Postischemic inhibition of GABA reuptake by tiagabine slows neuronal death in the gerbil hippocampus.
The neuroprotective effects of enhancing neuronal inhibition with a gamma-aminobutyric acid (GABA) uptake inhibitor were studied in gerbil hippocampus following transient ischemia. We used in vivo microdialysis to determine a suitable dosing regimen for tiagabine (NNC328) to elevate extracellular levels of GABA within the hippocampus. In anesthetized (normothermic) gerbils, tiagabine (45 mg/kg, i.p.) selectively elevated extracellular GABA levels 450% in area CA1 of the hippocampus. In gerbils subjected to cerebral ischemia via 5-min bilateral carotid occlusion, extracellular GABA levels increased 13-fold in area CA 1 returning to baseline within 30-45 min. When tiagabine was injected 10 min following onset of reperfusion, GABA levels remained elevated (200-470%) for 90 min. In addition, tiagabine significantly reduced the ischemic-induced elevation of glutamate levels in area CA1 during the postischemic period when GABA levels were elevated. There was no effect of postischemic tiagabine on aspartate or six other amino acids. Using the same dosing regimen, we evaluated the degree of neuroprotection in the hippocampus of gerbils 4 and 21 days after ischemia. Tiagabine decreased body temperature a maximum of 2.7 degrees C beginning 30 min into reperfusion and lasting 90 min. In untreated gerbils sacrificed 4 and 21 days after ischemia, there was severe necrosis (99%) of the pyramidal cell layer in area CA1. Whereas tiagabine significantly protected the CA1 pyramidal cell layer in ischemic gerbils at 4 days (overt necrosis confined to about 17% of area CA1), the protection diminished significantly 21 days postischemia. When normothermia was maintained both during and after ischemia in a separate group of tiagabine-treated animals, approximately 77% of the CA1 pyramidal cell layer was necrotic at 4 days. Based on these findings, we suggest that 1) tiagabine slows the development of hippocampal degeneration following ischemia, and 2) that mild, postischemic hypothermia is responsible, in large part, for the neuroprotective actions of this drug. We conclude that the histological outcome after administration of cerebral neuroprotectants should be assessed following long-term survival.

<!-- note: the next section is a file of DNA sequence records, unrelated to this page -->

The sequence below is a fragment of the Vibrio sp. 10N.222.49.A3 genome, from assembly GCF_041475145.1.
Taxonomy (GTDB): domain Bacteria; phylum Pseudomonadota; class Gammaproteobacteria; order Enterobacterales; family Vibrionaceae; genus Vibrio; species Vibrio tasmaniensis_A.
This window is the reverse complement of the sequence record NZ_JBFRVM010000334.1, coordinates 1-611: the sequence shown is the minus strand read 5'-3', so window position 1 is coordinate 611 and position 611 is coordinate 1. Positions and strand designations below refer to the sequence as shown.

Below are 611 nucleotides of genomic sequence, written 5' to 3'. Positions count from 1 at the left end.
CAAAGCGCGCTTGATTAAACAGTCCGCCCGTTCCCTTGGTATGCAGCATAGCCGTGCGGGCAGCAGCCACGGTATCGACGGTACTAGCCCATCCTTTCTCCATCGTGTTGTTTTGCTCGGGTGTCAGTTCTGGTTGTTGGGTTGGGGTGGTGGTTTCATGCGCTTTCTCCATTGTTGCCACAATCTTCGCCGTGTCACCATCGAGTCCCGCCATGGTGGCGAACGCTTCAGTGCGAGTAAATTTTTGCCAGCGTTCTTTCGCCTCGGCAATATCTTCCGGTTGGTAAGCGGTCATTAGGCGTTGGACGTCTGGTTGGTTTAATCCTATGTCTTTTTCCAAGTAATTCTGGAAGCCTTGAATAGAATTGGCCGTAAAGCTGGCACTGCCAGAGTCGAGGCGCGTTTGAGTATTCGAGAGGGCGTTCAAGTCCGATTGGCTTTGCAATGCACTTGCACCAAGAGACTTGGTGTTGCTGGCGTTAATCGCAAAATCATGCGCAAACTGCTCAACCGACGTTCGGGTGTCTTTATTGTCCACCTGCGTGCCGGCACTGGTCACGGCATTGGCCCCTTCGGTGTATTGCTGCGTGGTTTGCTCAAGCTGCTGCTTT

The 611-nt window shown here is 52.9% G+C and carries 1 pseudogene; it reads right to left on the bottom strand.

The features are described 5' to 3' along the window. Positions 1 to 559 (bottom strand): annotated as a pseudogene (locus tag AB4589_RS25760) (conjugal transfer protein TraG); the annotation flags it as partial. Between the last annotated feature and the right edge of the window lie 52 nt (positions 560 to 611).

Inglefield, JR; Perry, JM; Schwartz, RD
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